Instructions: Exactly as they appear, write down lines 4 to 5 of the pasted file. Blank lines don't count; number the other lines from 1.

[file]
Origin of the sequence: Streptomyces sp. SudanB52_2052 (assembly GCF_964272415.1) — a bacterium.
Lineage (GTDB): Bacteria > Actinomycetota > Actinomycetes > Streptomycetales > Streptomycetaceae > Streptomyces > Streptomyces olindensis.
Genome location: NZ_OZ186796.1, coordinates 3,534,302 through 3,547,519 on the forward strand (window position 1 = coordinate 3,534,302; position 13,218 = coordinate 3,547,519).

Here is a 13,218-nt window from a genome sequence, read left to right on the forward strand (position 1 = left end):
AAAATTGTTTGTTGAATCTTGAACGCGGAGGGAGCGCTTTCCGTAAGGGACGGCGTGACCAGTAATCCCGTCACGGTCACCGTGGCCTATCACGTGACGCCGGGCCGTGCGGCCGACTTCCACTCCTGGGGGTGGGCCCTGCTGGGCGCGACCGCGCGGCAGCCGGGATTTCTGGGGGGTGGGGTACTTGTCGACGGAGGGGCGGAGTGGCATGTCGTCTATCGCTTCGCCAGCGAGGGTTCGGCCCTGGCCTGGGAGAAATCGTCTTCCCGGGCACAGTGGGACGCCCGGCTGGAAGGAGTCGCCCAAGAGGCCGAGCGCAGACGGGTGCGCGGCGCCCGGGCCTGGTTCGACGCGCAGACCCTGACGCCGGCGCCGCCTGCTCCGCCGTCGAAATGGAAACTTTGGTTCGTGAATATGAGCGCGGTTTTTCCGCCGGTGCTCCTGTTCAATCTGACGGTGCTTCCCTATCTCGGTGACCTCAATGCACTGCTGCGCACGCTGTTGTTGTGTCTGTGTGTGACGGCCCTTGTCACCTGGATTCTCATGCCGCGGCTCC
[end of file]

Here is a 13,218-nt window from a genome sequence, read left to right on the forward strand (position 1 = left end):
AAAATTGTTTGTTGAATCTTGAACGCGGAGGGAGCGCTTTCCGTAAGGGACGGCGTGACCAGTAATCCCGTCACGGTCACCGTGGCCTATCACGTGACGCCGGGCCGTGCGGCCGACTTCCACTCCTGGGGGTGGGCCCTGCTGGGCGCGACCGCGCGGCAGCCGGGATTTCTGGGGGGTGGGGTACTTGTCGACGGAGGGGCGGAGTGGCATGTCGTCTATCGCTTCGCCAGCGAGGGTTCGGCCCTGGCCTGGGAGAAATCGTCTTCCCGGGCACAGTGGGACGCCCGGCTGGAAGGAGTCGCCCAAGAGGCCGAGCGCAGACGGGTGCGCGGCGCCCGGGCCTGGTTCGACGCGCAGACCCTGACGCCGGCGCCGCCTGCTCCGCCGTCGAAATGGAAACTTTGGTTCGTGAATATGAGCGCGGTTTTTCCGCCGGTGCTCCTGTTCAATCTGACGGTGCTTCCCTATCTCGGTGACCTCAATGCACTGCTGCGCACGCTGTTGTTGTGTCTGTGTGTGACGGCCCTTGTCACCTGGATTCTCATGCCGCGGCTCC